Finance professor Anthony Santomero, who took a leave of absence from Wharton last summer to become president of the Federal Reserve Bank of Philadelphia, has analyzed consolidation in a research paper titled “The Determinants of Success in the New Financial Services Environment.” Santomero and co-author David Eckles of the Wharton Financial Institutions Center found that size does indeed give financial institutions advantages that can boost profits.
Large institutions enjoy certain economies of scale, he says. Plus, diversification across businesses provides some earnings stability. If an institution only sells mutual funds, for instance, the whole company will suffer if the fund business turns sour. But if that same firm also has a brokerage business, revenues and earnings from that operation can soften any blow from the fund side. Big firms can also leverage distribution channels to cross-sell products and services.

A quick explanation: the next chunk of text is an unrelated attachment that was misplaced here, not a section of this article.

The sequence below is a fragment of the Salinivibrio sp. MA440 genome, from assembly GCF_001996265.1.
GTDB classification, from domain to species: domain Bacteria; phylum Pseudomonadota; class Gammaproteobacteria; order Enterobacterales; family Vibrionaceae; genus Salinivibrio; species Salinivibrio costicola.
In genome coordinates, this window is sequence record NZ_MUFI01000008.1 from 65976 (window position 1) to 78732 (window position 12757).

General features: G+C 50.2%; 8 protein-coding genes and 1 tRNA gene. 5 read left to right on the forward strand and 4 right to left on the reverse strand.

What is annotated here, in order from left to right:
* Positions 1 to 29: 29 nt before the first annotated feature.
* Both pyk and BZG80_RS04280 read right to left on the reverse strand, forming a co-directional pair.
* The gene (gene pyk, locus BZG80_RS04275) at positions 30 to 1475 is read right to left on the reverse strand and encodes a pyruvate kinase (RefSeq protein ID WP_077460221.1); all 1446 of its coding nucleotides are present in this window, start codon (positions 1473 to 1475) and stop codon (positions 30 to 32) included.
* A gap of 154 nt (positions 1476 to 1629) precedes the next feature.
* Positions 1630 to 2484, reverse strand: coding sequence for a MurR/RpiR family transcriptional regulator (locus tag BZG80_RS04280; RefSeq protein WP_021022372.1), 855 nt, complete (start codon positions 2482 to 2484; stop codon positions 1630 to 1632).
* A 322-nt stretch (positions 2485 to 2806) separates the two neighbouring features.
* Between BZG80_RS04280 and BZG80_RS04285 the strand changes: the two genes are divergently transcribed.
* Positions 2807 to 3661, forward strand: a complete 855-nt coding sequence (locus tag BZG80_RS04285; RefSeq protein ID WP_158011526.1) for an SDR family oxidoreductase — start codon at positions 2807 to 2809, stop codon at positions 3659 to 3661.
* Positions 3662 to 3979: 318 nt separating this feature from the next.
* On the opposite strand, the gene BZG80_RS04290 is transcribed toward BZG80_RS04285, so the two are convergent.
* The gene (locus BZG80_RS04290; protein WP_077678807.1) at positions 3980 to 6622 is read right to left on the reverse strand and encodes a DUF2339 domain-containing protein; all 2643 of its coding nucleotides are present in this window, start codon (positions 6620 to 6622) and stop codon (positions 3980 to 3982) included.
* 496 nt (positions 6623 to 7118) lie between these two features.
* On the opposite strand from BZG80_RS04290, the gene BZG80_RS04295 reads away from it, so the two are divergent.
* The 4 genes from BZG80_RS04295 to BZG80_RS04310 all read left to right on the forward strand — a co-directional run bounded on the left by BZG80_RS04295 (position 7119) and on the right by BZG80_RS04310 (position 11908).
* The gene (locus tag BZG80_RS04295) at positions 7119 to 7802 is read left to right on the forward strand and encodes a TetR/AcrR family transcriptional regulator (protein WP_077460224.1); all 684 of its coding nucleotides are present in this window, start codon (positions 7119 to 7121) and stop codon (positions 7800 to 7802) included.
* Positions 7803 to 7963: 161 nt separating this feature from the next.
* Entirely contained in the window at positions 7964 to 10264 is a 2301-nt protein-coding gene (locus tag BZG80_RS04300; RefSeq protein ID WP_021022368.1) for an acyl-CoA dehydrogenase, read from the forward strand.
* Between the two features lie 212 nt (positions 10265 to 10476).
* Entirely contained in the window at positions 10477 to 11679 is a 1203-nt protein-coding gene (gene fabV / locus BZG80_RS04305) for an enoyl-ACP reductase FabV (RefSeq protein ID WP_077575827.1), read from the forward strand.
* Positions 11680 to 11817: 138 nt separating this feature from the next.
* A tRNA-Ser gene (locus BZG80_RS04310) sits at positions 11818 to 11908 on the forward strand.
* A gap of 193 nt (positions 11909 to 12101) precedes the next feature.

But the article, which appeared in the October 2000 issue of Economic Policy Review, a publication of the Federal Reserve Bank of New York, says size is no guarantee of success. In fact, there are several reasons why a universal bank-style institution may actually become less stable. For one, a firm’s brand name will become associated with all of its products; if something bad happens to one business segment, the whole franchise may get a black eye. Further, a firm may deceive itself into thinking it is diversifying into different businesses when in fact it is not. For example, the article says, third-world lenders became emerging-market trading houses only to court disaster. A firm offering many products also becomes more complex, and complexity can cause management to be sluggish in reacting to changes in the market.